7 nurses share advice on dealing with bullying from co-workers

Seven nurses talk about how they handle bullying behavior.

We invite all nurses and nursing leaders currently working in healthcare settings to participate in series of Q&As about their experiences.

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Please send responses to Anuja Vaidya avaidya@beckershealthcare.com by Monday, March 16, 5 p.m. CST.

Note: The following responses were edited for length and clarity.

Question: How do I deal with bullying behavior with other staff members?

Trish Celano, RN. Senior Vice President, Associate Chief Clinical Officer and Chief Nursing Executive at AdventHealth (Altamonte Springs, Fla.): A culture of support and empowerment is key to an effective nursing team. As nursing leaders, it is important to empower our nurse managers to recognize bullying and address it — even if it may be uncomfortable.

We have four service standards — love me, keep me safe, make it easy, own it — which guide not only how we care for patients, but also the way we relate to each other as teammates. These standards give us a framework to have discussions about anything getting in the way of our teamwork.

Becca Smith, RN. Learning Specialist in the Neuroscience Trauma Unit at Primary Children's Hospital (Salt Lake City): The first step I take is to assume good intent. I believe that people are good, but sometimes make poor choices (and I think we can all relate to a choice we regret!). Starting from this standpoint helps me approach the situation to see if it was a mismatch of intentions and perception, or something else entirely. If we can reframe it to see how it was heard or felt instead of how it was intended, it helps the person realize the impact of their actions and maybe a way to approach situations differently next time.

Rachel Hayes, RN. Maternal Child Health-Staff RN at Saint Clare's Health Network (Denville, N.J.): Although I am fortunate and I have not had to deal with much bullying on my unit, I am confident and comfortable with how I handle differences and conflict. I tend to sense bullying very quickly and handle it with a direct conversation early on before it escalates into a bigger matter. I also reflect on the fact that most of the time a bully has issues with themselves more so than with me. If the matter made me uncomfortable to work on my unit, I would then bring it up the chain of command. However, I do try to handle my work relationships myself.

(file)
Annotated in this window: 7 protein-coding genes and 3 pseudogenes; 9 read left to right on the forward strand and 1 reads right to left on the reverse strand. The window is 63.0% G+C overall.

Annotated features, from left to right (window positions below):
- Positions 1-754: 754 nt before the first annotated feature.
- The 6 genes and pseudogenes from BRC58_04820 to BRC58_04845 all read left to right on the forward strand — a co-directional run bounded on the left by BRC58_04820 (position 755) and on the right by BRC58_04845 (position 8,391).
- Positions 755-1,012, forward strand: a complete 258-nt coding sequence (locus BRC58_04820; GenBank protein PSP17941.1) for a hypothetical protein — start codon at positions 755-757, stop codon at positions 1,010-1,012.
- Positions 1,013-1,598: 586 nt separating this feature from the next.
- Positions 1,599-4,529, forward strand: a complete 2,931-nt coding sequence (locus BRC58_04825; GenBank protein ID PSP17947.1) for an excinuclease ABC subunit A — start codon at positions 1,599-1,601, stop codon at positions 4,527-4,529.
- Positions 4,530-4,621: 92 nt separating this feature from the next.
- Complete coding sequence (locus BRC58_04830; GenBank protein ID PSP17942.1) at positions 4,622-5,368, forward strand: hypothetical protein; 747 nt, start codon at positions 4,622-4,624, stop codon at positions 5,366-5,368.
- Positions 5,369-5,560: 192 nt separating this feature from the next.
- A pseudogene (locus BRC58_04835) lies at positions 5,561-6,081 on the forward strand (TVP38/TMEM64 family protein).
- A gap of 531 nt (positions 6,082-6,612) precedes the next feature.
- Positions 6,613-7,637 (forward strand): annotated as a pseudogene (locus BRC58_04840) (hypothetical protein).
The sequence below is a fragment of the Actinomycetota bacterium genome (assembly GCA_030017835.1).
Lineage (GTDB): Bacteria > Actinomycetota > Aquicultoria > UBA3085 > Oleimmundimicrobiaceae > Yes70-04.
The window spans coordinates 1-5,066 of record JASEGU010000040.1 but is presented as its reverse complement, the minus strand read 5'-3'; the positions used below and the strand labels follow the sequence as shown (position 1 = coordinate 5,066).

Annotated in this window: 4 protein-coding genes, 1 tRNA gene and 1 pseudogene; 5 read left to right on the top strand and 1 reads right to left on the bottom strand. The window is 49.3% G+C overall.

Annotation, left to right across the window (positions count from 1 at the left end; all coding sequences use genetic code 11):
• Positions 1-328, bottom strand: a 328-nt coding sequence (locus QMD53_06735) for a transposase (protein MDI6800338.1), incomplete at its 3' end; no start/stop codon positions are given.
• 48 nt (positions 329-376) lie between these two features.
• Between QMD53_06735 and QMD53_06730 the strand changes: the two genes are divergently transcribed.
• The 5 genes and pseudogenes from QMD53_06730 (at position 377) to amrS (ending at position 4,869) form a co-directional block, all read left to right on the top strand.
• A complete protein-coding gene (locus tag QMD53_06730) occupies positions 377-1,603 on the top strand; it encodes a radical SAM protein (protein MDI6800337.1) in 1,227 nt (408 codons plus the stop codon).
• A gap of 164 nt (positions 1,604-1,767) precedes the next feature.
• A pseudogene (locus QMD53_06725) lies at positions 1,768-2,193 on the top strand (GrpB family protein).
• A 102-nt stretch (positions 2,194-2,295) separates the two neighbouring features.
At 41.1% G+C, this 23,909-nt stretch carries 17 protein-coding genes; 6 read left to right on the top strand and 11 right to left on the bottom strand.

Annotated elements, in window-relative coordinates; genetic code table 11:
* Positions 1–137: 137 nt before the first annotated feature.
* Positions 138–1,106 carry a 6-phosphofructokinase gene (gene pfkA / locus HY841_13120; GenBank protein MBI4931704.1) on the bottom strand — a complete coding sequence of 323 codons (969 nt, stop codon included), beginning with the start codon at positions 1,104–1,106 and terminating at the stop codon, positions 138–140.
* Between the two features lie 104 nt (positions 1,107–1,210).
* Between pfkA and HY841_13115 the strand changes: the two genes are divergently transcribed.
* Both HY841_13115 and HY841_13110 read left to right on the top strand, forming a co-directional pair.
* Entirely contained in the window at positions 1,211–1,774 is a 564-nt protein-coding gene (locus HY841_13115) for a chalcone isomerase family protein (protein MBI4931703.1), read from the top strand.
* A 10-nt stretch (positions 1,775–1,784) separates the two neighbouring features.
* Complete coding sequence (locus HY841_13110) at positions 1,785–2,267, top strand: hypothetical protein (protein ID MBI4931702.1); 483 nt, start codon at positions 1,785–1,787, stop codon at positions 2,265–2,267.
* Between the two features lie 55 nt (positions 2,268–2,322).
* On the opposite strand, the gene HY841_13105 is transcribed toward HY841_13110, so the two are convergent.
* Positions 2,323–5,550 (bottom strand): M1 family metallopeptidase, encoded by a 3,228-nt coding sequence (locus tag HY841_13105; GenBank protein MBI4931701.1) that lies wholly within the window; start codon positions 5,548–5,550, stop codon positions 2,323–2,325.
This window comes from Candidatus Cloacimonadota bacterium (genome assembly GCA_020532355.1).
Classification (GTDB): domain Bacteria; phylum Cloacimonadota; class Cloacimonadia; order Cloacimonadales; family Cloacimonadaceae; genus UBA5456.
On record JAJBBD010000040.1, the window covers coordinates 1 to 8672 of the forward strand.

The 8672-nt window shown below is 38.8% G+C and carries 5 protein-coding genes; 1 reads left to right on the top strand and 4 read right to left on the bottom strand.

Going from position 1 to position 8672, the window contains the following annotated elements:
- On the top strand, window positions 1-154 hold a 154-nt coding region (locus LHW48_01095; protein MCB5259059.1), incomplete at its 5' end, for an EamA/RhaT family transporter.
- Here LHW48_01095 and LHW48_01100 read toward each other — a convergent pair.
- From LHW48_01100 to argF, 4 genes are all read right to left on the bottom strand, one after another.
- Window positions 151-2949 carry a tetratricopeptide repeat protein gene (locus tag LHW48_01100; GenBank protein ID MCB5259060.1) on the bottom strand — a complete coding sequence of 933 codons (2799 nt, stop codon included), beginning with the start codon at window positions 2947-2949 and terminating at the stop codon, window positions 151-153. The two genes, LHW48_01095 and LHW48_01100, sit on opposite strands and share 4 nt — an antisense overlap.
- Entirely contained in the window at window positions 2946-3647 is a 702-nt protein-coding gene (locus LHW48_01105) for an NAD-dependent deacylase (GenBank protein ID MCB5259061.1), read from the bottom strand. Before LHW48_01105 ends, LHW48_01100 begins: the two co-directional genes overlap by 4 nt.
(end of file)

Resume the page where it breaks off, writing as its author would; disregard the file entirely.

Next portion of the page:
Jackie John-Mull, RN. Inpatient Wound Care Nurse at Saint Mary's Regional Medical Center (Reno, Nev.): In the moment when I have been bullied, I tend to walk away and think 'was that appropriate behavior?' I will think about the interaction and process it — if I were in the other person's shoes would I have behaved in the same way? I might process the interaction with one of my trusted peers to get an opinion or validation that the behavior was inappropriate. After processing and contemplating the interaction, I will return to the person and discuss what had transpired.

Candice Frix. Chief Nursing Officer of Piedmont Walton Hospital (Monroe, Ga.): Our team is dedicated to building connections, developing rapport and fostering an environment of being a team player. Our dedicated efforts with employee engagement set the tone for behaviors that will not be tolerated. We are very fortunate to have a culture that promotes speaking up. We encourage our employees to report all incidents related to bullying and we partner with employee relations and our human resources team to help address these issues if they arise.

Tammy Richards, RN. Assistant Vice President of Professional Practice and Learning at Intermountain Healthcare (Salt Lake City): Being as calm as I can be in the moment [and] recognizing I make mistakes too. I do remember a common phrase I would use when I worked at the front line in the ICU and that was 'I'll be right over here when you want to speak with me in a respectful manner.' It would usually defuse the situation immediately and set a clear expectation, with them and other nurses overhearing the conversation, on how I was willing to communicate.

Kelli Hohenstein, RN. Chief Nurse Officer at Dallas Regional Medical Center (Mesquite, Texas): I have zero tolerance for bullying behavior and address these staff members according to our policy. As nurses, we tend to eat our young, and I find myself as a nursing leader constantly reminding the staff to share their great knowledge, to mentor others and to keep a culture that is collaborative and supportive of each other.


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